The Best Small Businesses for College Students

Hamed Masoumi Hossein Ghodsi via Compfight

As a college student, you may want to earn money but can’t find a job that’s flexible enough for your schedule. Self-employment offers more flexibility and independence, however it isn’t always easy. Some small businesses require a considerable investment of money to get started, but not  if you already have a skill, interest or hobby that you can turn into your own money-making enterprise. Here are some of the best small business ideas for college students:


Tutoring is the obvious part-time job choice for a college student because many students feel overwhelmed with the more challenging material. If you’re an excellent student in math, science or foreign languages your services should be in especially high demand. Advertise by putting flyers in residence halls, the library, cafeteria or student union.

Computer Repair

Almost everyone relies on computers for essential functions, from bill paying to completing assignments. Therefore, a computer problem can be not only a considerable annoyance, but also lead to lost productivity. Knowing how to fix a computer is a highly valuable skill and can be turned into a profitable side business for a college student. You can market your services to other students by posting flyers in common spaces or to individuals and businesses via word-of-mouth or direct contact.

Graphic/Web Design

Graphic and web designers are needed by almost every organization, from non-profits to small businesses. If you have the ability to create custom graphics and logos and/or design webpages, your services will be in high demand. Graphic/web design is also a great choice for college students because most of the work can be done at any time. You can find work on freelance websites or by contacting local businesses directly.


Capturing a special moment in someone’s life is a fun and fulfilling job. If you love photography and have the right equipment, turn your hobby into a small business. Start doing photo shoots with friends and family for free, and build up a portfolio of your work. Once you have a good portfolio with a variety of work, you can start advertising your business. Since most events take place on weekends or in the evening, it’s the perfect part-time job for a college student.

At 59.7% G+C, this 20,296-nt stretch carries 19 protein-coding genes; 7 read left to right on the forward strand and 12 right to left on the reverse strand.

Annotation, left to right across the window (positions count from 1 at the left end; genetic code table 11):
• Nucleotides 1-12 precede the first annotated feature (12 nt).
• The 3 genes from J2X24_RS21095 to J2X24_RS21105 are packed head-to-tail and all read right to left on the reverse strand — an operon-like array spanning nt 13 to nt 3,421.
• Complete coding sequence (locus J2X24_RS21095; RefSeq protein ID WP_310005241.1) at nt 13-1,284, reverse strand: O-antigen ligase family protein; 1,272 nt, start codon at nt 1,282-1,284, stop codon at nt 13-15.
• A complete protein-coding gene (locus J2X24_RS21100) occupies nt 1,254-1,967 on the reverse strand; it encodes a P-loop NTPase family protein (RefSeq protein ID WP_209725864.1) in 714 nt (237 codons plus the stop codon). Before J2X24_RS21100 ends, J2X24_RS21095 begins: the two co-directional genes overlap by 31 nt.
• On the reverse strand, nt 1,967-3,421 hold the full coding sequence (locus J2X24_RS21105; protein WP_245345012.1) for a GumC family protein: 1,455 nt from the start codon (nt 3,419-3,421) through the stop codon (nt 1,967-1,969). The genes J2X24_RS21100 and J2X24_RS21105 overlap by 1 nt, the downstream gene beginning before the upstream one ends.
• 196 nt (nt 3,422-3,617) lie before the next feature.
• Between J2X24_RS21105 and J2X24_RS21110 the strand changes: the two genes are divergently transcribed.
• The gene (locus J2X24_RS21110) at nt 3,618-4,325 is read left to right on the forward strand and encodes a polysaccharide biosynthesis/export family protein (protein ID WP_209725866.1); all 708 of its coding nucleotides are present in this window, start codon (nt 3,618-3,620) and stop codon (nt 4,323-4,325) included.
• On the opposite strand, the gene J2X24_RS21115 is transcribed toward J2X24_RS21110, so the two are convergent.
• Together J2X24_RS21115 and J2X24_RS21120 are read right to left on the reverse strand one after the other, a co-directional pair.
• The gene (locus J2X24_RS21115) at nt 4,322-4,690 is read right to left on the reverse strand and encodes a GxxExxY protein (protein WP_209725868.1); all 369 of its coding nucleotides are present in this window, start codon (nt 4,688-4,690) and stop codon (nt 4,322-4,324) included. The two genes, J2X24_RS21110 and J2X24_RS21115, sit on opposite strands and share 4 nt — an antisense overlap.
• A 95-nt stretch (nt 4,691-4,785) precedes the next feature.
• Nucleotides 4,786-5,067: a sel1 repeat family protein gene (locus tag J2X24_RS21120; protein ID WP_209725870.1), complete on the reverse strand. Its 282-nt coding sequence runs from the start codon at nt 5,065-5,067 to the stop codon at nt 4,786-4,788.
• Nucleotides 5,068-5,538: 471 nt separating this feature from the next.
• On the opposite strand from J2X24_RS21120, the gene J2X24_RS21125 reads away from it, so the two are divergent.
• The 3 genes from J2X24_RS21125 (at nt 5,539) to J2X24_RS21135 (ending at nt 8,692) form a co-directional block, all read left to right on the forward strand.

Dog Walking

If you love animals and being outside, then consider dog walking as a side business. Most dogs need to be walked daily, and very active dogs may need to be walked more than once. Dog walking can be done in the mornings before class or in the evenings after classes, so it’s a great fit for a college student.


House or apartment cleaning has to be done but is rarely enjoyable. Many people are too tired or busy to clean, and division of responsibilities can cause conflicts among family members or roommates. Therefore, housekeeping services can be a great luxury for a variety of households. If you’re meticulous enough to be a thorough cleaner and don’t mind getting your hands dirty, housekeeping may be a great part-time job option. You can schedule your appointments around classes, and choose how many clients to take on based on your other commitments.

Lawn Care

A lot of busy homeowners would appreciate having their yard work taken care of but may not want to pay for a pricey lawn care service. You can target middle class or retired individuals that don’t have time or aren’t physically able to do their own yard work,  offering your services for a lower cost than larger competitors. Some lawn care businesses have their own equipment, but most people will have their own equipment that you may use.

Selling Handmade Goods

Whether you love to make jewelery or custom cell phone cases, college is the perfect time to start selling your creations. Once you graduate and get a job, you may not have as much time and flexibility to get your business off the ground. You can start by selling online at sites like Etsy or Ebay. Arts and crafts fairs are  also great places to promote your goods. Make sure you do the math before starting to sell, you don’t want the costs to outweigh the income.

For some guidance on starting your business, read Small Business For Dummies